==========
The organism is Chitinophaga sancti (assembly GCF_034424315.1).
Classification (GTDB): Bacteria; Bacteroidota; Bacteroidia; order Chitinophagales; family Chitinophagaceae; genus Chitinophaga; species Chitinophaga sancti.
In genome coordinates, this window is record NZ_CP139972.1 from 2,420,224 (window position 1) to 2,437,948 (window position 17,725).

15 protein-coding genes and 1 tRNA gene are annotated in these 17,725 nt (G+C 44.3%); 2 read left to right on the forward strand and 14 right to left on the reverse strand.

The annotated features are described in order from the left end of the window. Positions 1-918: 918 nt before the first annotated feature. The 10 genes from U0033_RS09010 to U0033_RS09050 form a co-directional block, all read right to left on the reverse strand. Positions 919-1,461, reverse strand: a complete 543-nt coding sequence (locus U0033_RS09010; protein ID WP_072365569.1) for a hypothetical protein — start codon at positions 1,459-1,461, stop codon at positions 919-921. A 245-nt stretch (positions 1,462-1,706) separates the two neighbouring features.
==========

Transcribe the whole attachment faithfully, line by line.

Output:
The organism is Chitinophaga sancti (assembly GCF_034424315.1).
Classification (GTDB): Bacteria; Bacteroidota; Bacteroidia; order Chitinophagales; family Chitinophagaceae; genus Chitinophaga; species Chitinophaga sancti.
In genome coordinates, this window is record NZ_CP139972.1 from 2,420,224 (window position 1) to 2,437,948 (window position 17,725).

15 protein-coding genes and 1 tRNA gene are annotated in these 17,725 nt (G+C 44.3%); 2 read left to right on the forward strand and 14 right to left on the reverse strand.

The annotated features are described in order from the left end of the window. Positions 1-918: 918 nt before the first annotated feature. The 10 genes from U0033_RS09010 to U0033_RS09050 form a co-directional block, all read right to left on the reverse strand. Positions 919-1,461, reverse strand: a complete 543-nt coding sequence (locus U0033_RS09010; protein ID WP_072365569.1) for a hypothetical protein — start codon at positions 1,459-1,461, stop codon at positions 919-921. A 245-nt stretch (positions 1,462-1,706) separates the two neighbouring features.